Simplex method and its variants, duality, sensitivity analysis, interiorpoint methods, quadratic programming and linear complementarity problems. Applications such as classification problems and game theory with linear optimization software.Prerequisites: MATH 122, MATH 247
Credits: 4
Geometry of spaces including Euclidean and nonEuclidean and applications of contemporary geometry.Prerequisites: MATH 247 and MATH 290 with grade of "C" (2.0) or higher or consent.
Credits: 4
Euclidean algorithm, primes, composites, number theoretic functions, congruencies, Diophantine equations, Euler and Fermat theorems, algebraic number fields.Prerequisites: MATH 345 with “C” (2.0) or better or consent
Credits: 4
A continuation of MATH 345. The course will include topics from groups, rings, and fields.Prerequisites: MATH 345 with “C” (2.0) or better or consent
Credits: 3
An indepth study of linear operators and their related spaces, dimension, rank, matrix representation of linear operators, special matrices, determinants, eigenvectors and eigenvalues.Prerequisites: MATH 345 with “C” (2.0) or better or consent
Credits: 4
A mathematical approach to statistics with derivation of theoretical results and of basic techniques used in applications. Includes probability, continuous probability distributions, multivariate distributions, functions of random variables, central limit theorem and statistical inference. Same as STAT 455.Prerequisites: MATH 223 with “C” (2.0) or better or consent
Credits: 4
A mathematical approach to statistics with derivation of theoretical results and of basic techniques used in applications, including sufficient statistics, additional statistical inference, theory of statistical tests, inferences about normal models and nonparametric methods. Same as STAT 456.Prerequisites: MATH 455 / STAT 455 with “C” (2.0) or better or consent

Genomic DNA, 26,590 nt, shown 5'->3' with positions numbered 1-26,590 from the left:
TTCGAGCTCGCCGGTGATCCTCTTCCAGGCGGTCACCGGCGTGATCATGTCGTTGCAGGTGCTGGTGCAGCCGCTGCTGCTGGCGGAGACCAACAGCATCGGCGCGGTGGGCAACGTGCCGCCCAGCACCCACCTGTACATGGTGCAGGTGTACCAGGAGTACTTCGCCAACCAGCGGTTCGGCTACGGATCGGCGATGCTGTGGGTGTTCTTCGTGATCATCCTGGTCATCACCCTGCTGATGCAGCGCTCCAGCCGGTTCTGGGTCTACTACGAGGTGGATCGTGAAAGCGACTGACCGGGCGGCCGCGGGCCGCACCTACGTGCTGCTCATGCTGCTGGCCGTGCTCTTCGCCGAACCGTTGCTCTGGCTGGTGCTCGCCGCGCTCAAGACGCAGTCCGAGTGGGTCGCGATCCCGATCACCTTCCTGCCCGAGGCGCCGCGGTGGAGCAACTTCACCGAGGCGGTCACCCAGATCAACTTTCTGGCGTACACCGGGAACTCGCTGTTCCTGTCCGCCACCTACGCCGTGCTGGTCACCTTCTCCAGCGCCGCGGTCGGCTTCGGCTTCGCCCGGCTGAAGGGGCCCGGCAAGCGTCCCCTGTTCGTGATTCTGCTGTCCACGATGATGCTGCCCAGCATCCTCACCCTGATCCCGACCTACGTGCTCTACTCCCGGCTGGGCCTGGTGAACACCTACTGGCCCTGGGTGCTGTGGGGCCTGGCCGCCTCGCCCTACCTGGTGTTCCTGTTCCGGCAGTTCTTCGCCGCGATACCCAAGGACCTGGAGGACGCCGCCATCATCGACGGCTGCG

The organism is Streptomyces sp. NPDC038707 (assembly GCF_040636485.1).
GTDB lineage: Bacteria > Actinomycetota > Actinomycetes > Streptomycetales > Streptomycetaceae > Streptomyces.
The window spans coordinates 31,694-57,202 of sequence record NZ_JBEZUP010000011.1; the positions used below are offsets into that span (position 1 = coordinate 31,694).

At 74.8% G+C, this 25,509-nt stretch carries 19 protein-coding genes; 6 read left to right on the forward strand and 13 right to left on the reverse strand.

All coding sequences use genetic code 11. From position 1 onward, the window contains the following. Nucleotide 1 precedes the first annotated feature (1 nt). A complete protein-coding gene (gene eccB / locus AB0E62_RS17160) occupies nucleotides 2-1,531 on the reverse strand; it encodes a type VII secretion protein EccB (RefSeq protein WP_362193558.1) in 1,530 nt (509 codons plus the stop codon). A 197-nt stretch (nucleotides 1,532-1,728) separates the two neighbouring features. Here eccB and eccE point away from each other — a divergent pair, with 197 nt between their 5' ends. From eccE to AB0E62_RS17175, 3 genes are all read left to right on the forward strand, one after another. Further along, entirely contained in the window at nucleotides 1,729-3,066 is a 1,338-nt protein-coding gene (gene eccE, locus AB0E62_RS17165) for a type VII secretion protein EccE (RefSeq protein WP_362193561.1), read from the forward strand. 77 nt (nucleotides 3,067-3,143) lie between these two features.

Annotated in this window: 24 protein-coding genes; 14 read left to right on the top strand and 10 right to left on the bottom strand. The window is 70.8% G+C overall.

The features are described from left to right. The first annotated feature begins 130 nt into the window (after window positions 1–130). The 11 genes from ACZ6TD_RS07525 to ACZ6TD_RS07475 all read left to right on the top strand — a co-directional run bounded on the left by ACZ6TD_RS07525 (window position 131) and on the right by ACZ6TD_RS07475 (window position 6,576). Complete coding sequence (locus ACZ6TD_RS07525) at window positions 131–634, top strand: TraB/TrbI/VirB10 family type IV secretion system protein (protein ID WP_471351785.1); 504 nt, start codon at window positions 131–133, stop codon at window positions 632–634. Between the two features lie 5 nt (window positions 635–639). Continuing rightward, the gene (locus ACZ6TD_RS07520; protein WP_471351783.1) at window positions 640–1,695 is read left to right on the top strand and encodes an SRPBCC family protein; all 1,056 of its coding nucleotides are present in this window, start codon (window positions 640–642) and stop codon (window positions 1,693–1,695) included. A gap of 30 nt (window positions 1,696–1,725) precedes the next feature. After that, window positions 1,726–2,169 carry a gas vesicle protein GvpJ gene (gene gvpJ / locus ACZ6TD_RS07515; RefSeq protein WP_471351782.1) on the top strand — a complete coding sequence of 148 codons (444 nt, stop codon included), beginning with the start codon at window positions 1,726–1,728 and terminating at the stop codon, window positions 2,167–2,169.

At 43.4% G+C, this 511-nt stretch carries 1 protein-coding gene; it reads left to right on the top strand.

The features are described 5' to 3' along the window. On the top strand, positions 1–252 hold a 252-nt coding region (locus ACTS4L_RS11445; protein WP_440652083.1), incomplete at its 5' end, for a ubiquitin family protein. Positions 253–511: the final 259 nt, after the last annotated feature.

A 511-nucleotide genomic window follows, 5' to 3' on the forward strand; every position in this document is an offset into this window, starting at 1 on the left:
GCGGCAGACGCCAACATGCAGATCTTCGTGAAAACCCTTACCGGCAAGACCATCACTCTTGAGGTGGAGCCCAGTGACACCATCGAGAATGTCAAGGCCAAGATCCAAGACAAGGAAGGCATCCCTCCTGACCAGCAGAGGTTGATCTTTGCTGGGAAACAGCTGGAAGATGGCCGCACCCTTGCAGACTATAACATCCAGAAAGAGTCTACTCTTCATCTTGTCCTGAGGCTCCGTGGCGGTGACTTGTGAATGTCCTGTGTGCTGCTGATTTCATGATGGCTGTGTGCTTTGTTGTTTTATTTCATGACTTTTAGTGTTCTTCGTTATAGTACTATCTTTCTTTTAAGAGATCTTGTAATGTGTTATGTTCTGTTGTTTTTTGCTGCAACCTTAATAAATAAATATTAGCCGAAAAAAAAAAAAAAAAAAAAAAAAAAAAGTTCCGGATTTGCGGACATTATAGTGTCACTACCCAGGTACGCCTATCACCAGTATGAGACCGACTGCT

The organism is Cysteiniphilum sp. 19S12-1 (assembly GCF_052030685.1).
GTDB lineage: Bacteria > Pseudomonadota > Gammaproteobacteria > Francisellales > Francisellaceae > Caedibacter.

Credits: 3
This course applies probabilistic methods to problems encountered in actuarial science that prepares students for the Society of Actuaries Exam P/1.Prerequisites: (MATH 354, STATS 354, MATH 455 or STAT 455) and MATH 223
Credits: 4
This course covers the theory of interest portion of Exam FM/2 of the Society of Actuaries. Topics include time value of money, measurement of interest, annuities certain, arithmetic and geometric annuities, amortization schedules and sinking fund, bonds and other securities, yield rates, and interest rate immunization.Prerequisites: MATH 223
Credits: 4
This course provides an introduction to techniques and analysis involved with solving mathematical problems using technology. Topics included are errors in computation, solutions of linear and nonlinear equations, numerical differentiation and integration, and interpolation.Prerequisites: MATH 122, MATH 247 with “C” (2.0) or better or consent
Credits: 4
This course is a continuation of MATH 470. Topics included are the algebraic eigenvalue problem, least squares approximation, solutions of systems of nonlinear equations, numerical solutions of ordinary differential equations.Prerequisites: MATH 470 and MATH 223 with “C” (2.0) or better or consent
Credits: 4
Students will learn fundamental concepts of computer programming and write software to implement a variety of mathematical algorithms, manipulate large amounts of data, test conjectures, and make abstract mathematical concepts concrete. Programming concepts include input versus output, data structures, local and global variables, switch state ments, iteration, recursion, halting conditions, modularity, debugging, and algorithm analysis. Programming projects may vary with instructor, but could include topics from enumerative combinatorics, graph theory, group theory, linear algebra, and number theory.Prerequisites: Math 345 and Math 375 with a "C" (2.0) or better, and senior standing or consent.
Credits: 3
The development of selected topics from before the Hellenistic time period to the late twentieth century. Familiarity with the content of HIST 180 is beneficial.Prerequisites: MATH 345 with “C” (2.0) or better or consent
Credits: 3